A flamboyant splicing of fairground clowning and once-upon-a-time narrative tropes, with a little social satire tossed in for good measure, “The Green Bird” tells of orphaned twins, singing apples, a dysfunctional monarchy, a lascivious sausage seller, talking statues and a lovesick green bird — and that’s just for starters. The Constellation production, which uses a translation by Albert Bermel and Ted Emery, sensibly grounds this rococo concoction with a set that suggests complexity without embodying it: Curving colored lines swoop across a bare floor, echoing the snaking metal supports of the raised bandstand at the back of the stage. (Guban is scenic designer.)
Two-time Helen Hayes Award winner Teasley performs his richly percussive underscoring and incidental music on this bandstand. And it’s here, too — clinging to the vertical supports — that we often see the Green Bird (Rex Daugherty), a gracefully prancing figure with a halo of emerald feathers and gauzy wings so iridescent that they’d spark envy in a peacock.
Daugherty’s birdlike yet balletic capering exemplifies the production’s flavorful physicality. The pig-snouted sausage vendor Truffaldino (Matthew Wilson) bounces on his grotesquely swollen stomach as if it were made of rubber, while his wife Smeraldina (Katie Atkinson) scuttles around like an overworked beetle. The gullible king Tartaglia (John-Michael MacDonald) — who resembles a nutcracker doll in his bright red coat — shoos a subject from his presence with jumping straight-legged kicks. And the delectably villainous Queen Tartagliona (Nanna Ingvarsson) vamps and smirks like a Cruella de Vil who happens to have studied hand-to-hand combat and pole dancing.
The stylized movement contributes to the show’s artful exoticism, which reaches its peak in moments when motion and design synchronize to create magical transformations and epiphanies. For instance, when the queen of the statues (Misty Demory) makes an entrance, her gray dress and hair decked out with fluorescent ribbons, the production’s lighting turns blue and green, while synthesizer sounds and a throbbing bass line in Teasley’s score suggest the high-voltage enchantment that has animated stone.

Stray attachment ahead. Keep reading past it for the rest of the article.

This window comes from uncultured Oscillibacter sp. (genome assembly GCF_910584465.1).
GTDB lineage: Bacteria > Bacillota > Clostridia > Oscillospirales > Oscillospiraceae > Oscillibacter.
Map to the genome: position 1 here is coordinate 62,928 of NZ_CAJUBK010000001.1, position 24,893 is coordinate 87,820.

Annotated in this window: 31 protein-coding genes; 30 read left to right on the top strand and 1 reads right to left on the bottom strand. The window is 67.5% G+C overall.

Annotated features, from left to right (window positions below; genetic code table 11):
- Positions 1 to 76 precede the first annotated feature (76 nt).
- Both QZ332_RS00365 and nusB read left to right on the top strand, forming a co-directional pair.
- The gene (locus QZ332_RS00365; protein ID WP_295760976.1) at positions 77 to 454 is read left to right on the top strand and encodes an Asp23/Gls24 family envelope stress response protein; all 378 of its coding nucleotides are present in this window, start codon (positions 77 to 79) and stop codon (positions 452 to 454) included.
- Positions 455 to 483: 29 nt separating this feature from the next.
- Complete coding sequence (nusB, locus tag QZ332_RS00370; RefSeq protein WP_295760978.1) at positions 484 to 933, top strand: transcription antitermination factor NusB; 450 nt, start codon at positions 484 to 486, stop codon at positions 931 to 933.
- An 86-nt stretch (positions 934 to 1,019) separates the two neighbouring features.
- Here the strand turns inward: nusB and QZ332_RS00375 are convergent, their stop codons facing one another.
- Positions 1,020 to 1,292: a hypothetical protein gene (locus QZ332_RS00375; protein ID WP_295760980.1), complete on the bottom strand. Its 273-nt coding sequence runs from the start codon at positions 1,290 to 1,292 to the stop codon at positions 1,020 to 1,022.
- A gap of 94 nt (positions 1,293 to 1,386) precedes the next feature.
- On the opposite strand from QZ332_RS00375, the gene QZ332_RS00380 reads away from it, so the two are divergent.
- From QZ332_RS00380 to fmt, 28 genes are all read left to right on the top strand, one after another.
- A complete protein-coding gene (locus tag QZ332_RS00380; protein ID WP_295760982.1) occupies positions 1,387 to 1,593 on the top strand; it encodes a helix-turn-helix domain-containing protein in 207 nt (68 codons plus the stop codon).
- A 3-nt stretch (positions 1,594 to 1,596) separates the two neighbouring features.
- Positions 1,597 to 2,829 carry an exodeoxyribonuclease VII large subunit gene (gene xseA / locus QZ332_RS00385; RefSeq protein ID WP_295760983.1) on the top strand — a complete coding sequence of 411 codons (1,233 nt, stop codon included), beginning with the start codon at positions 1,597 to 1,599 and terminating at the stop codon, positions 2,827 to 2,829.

Outlandish though it often is, Gozzi’s yarn has a moral and political dimension. Largely driven by greed, pride and hardheartedness (“Poetry is its own reward, but so is money!” the conniving versifier Brighella — portrayed by Graham Pilato — observes), the buffoonish characters ultimately learn the value of virtue, while social reversals yield to hierarchy and traditional family bonds. With a key plotline about solipsistic twins (portrayed with flair by Ashley Ivey and Emma Crane Jaster) who love to read and spout philosophy, the play twits simplistic dogmatism, to boot.
But who wants to focus on the play’s ideology when you can marvel at Rai’s gorgeous and witty costumes — Brighella’s purple-green-and-gold outfit, say, or the potholder and dishrag hooked to a wire bustle around Smeraldina’s patchwork skirt? A bare-bones rendering of “The Green Bird” might feel long and tedious, but this version is dressed for success.
Wren is a freelance writer.
The Green Bird
by Carlo Gozzi, translated by Albert Bermel and Ted Emery. Adapted and directed by Allison Arkell Stockman; assistant director, Leigh Jameson; fight direction, Matthew Wilson; properties design, Samina Vieth; puppet design, Ksenya Litvak; mask design, Lauren Klamm; assistant costume designer, Anna St. Germain; assistant lighting designer, Derek Jones. About 2 1
2 hours. Through June 4 at Source, 1835 14th St. NW. Call 800-494-8497 or visit www.constellationtheatre.org.